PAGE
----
Iowa Football

3 Iowa offensive tackles, 3 pretty great stories

Iowa's offensive line was a huge question, but at the end, it was sitting on the Huskies


Iowa Hawkeyes head coach Kirk Ferentz (right) shakes hands with offensive coordinator and tight ends coach Brian Ferentz (left) after Kirk became the winningest coach in Hawkeyes history after their NCAA football game at Kinnick Stadium in Iowa City on Saturday, Sep. 1, 2018. (Stephen Mally/The Gazette)
Iowa Hawkeyes head coach Kirk Ferentz (right) shakes hands with offensive coordinator and tight ends coach Brian Ferentz (left) after Kirk became the winningest coach in Hawkeyes history after their NCAA football game at Kinnick Stadium in Iowa City on Saturday, Sep. 1, 2018. (Stephen Mally/The Gazette)

IOWA CITY — Big, emotional moment for Dalton Ferguson going through the Kinnick entrance ritual.

He tore his ACL a couple of springs ago. He played five years for free, only earning a scholarship this season as camp finished in August. He ran out on the field and teared up.

Levi Paulsen is a fourth-year junior. He’s been the utility guy, always there when Iowa needs O-linemen No. 6 or 7. Mark Kallenberger is as fresh-faced as a freshman gets.

Northern Illinois was fifth in the nation last season in sacks. Junior defensive end Sutton Smith tied for the nation’s lead with 14.0 sacks.

It was a big, emotional moment for all three of the Hawkeyes who rotated through at tackle in the Hawkeyes’ 33-7 victory on Saturday at Kinnick Stadium.

Was Iowa quarterback Nate Stanley worried?

“You really just encourage them to put the most amount of time possible into it throughout the week,” Stanley said. “They prepared well and I think that went back all the way to the beginning of camp.”

Iowa did know a few weeks into camp that Tristan Wirfs and Alaric Jackson, returning starters at the tackle spots, would be suspended.

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That gave just what is an unlikely trio something to aim for. They hit the mark. Sure, offensive coordinator Brian Ferentz didn’t explore a ton of new territory, but the O-line held NIU to one sack (its lowest output in five games). Smith did get one sack. It probably doesn’t feel great for him, because the Hawkeyes ground out 209 rushing yards on 48 attempts, winning numbers for Iowa like 98 percent of the time.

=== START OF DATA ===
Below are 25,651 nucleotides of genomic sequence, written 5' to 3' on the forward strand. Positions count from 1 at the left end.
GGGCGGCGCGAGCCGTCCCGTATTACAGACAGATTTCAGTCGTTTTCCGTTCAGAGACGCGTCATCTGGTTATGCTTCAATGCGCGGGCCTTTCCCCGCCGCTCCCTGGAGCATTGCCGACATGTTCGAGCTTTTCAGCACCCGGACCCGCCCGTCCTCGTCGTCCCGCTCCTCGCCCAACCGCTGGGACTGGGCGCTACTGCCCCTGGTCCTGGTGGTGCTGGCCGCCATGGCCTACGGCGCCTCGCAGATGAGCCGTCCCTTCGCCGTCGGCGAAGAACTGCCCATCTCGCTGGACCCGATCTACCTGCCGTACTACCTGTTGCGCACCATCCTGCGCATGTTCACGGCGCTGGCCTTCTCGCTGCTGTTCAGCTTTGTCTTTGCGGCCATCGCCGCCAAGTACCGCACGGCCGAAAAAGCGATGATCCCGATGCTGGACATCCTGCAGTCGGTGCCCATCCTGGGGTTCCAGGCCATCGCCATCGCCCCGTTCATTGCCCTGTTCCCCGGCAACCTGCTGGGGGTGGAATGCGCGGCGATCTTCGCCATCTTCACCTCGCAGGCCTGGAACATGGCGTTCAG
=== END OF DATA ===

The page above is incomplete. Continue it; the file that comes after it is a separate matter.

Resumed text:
Postgame: Iowa OT Levi Paulsen


“On one hand, all of us were worried, obviously, being short-handed going in,” Kirk Ferentz said. “But again, the thing that made us feel a little bit better was watching the guys in practice and all three of those guys have practiced well.”

Beyond the football, these guys and their stories, it’s the kind of thing that can “bring a team in,” some of that togetherness chemistry that can fuel the emotional gas tank.

Ferguson is from just up the road in Solon. He waited and hoped and worked five years for this moment. He really did tear up running out of the tunnel. And then when Nile Kinnick speech came on the stadium big screen.

“I was more anxious than nervous,” Ferguson said. “I’ve never been on a stage that high.”

Kallenberger didn’t start, but played a ton. He’s a Bettendorf kid living a childhood dream.

“I was really nervous,” Kallenberger said. “I tried to sleep last night, it really didn’t go too well. ... I went through my photo album on my phone last night and found a picture of me as a baby dressed in all Hawkeye stuff. That brought some emotions to me.”

That was the most Levi Paulsen and his twin, Landan, have played together since their days grinding away at Class 1A Woodbury Central in Moville.

That was cool, Levi said, but that brother thing just doesn’t stop at his twin brother.

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“What’s cool about the Iowa culture is, yeah, Landan is related to me by blood,” Levi said. “But once you get here and start devolving that connection with the offensive line, they’re all your brothers, too.

“In reality, it was cool. What’s really cool is going out there with your brothers every single game, every single week and really attack.”

l Comments: (319) 398-8256; marc.morehouse@thegazette.com

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